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Music

Jazz Woodwind Player Alexa Tarantino Impresses on 'Winds of Change'

Photo: Tory Williams / Courtesy of the artist

Jazz artist Alexa Tarantino plays with sumptuous tone on flute, alto saxophone, and soprano saxophone. And because she never leans on the sound alone, it creeps up on you during each tune.

Winds of Change
Alexa Tarantino

Posi-Tone

31 May 2019

Posi-Tone Records is creating a remarkable and consistent body of work. Producer Mark Free and engineer Nick O'Toole have taken an old idea into the new century, creating a jazz label with a specific aesthetic and a stable of players who often mix and match together to create sumptuous, swinging music. Think Blue Note. Think Prestige. From the 1950s and 1960s.

Other labels exert great influence as well, partly by the creative artists they choose to sign. ECM not only has a "sound" created by producer Manfred Eicher, but it sign musicians who hew to its sound—recently, for example, trumpeter Ralph Alessi has been making "classic ECM" records partly because he has a naturally keening, introspective sound. Pi Records is creating a consistent body of work by signing the most interesting musicians in the New Jazz, which is no surprise given that Pi was essentially birthed by putting out a couple of Henry Threadgill recordings to great acclaim.

The difference with Posi-Tone is that Mark Free is deliberately reaching back a bit in time to create jazz in the new century that has some of the mainstream appeal of the post-bop jazz of a several (or more) decades back. The music is fresh and complex and wonderful, but the edges can be rounded off a bit. The recent Posi-Tone recordings are sterling, but often sterling in similar ways.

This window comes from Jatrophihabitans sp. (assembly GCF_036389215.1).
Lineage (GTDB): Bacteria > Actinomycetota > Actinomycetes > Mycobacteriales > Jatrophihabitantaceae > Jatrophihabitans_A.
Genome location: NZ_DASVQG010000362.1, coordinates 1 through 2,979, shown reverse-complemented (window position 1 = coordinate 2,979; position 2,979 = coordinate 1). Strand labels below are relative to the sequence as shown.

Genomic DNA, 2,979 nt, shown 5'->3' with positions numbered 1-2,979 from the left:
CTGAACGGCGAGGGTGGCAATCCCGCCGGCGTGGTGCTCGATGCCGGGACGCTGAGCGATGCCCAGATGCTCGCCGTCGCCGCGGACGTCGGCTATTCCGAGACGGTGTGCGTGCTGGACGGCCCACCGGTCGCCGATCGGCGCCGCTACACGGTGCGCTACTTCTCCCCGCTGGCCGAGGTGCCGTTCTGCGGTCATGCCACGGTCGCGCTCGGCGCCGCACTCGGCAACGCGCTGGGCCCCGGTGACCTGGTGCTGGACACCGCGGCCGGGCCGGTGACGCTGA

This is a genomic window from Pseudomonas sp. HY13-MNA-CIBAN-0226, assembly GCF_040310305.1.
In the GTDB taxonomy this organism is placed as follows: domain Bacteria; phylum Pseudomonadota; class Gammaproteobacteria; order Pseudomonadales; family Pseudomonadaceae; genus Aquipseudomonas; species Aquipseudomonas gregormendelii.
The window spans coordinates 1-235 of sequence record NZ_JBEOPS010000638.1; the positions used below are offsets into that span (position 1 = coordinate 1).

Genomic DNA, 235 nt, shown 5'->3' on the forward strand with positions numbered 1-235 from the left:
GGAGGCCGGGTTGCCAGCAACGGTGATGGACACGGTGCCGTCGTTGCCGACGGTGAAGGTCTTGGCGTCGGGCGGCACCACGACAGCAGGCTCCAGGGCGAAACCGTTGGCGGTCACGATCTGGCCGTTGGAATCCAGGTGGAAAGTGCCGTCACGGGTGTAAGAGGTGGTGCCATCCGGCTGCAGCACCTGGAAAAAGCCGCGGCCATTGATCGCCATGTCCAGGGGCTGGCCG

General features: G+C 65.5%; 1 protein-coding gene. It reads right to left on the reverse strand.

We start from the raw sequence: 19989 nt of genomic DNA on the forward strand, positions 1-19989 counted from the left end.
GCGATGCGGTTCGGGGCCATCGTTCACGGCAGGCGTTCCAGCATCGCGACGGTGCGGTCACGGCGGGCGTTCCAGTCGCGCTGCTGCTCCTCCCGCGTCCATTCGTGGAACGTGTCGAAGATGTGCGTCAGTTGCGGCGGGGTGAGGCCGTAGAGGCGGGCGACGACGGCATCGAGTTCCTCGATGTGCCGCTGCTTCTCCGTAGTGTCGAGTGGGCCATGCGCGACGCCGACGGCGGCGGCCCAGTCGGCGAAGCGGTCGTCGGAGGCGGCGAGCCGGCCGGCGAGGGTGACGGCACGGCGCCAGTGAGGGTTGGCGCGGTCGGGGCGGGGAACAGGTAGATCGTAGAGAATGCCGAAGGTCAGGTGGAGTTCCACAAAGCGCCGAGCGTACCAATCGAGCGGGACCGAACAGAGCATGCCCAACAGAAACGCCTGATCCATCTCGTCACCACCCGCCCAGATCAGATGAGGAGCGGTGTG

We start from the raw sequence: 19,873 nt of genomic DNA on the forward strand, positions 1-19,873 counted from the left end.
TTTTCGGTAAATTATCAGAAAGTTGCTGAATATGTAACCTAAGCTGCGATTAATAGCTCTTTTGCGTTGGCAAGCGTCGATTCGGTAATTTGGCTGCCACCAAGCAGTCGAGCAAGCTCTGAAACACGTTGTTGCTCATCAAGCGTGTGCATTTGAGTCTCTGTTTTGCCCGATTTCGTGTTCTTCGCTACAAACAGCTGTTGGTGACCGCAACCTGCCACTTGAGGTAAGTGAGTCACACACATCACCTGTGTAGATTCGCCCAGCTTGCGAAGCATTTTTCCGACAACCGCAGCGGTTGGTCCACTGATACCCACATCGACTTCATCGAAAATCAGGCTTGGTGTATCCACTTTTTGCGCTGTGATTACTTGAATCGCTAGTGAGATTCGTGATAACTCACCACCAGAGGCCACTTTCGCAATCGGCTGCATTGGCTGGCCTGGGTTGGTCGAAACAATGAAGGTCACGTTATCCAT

Alexa Tarantino is a relatively young woodwind player (flute, alto, and soprano saxophones), educated at the Eastman School of Music and currently studying at Julliard, whose new Posi-Tone record doesn't break the mold but at least puts some strain on its edges. It sounds great, lovely, appealing (like they all do), but it pulls away from the pack a bit too.

The band here features a killer rhythm section of pianist Christian Sands, bassist Joe Martin, and Rudy Royston on drums. And that sure is a start. Then it pairs Tarantino on several tunes with trombonist Nick Finzer, and the weight of his low sound makes this ensemble just a bit funkier. Tarantino's tone on alto has a pleasantly soft timbre but tinged with a tasty bite around the edges. Finzer brings out the darkness of her tone when playing in an ensemble with her, for example on "Face Value". That tune is set up as a riff-based swinger, with a perfect unison between the horns at first, then a hip split as Tarantino shifts to her higher active and lifts the sound sharp and spicy. All the solos follow suit: no-nonsense but with personality pouring out. The leader lets her sound run a bit tart, then Finzer plays with some rough edges showing. Sands is cool and slick, but his attack is so rhythmically precise that you never forget that his piano is also a drum.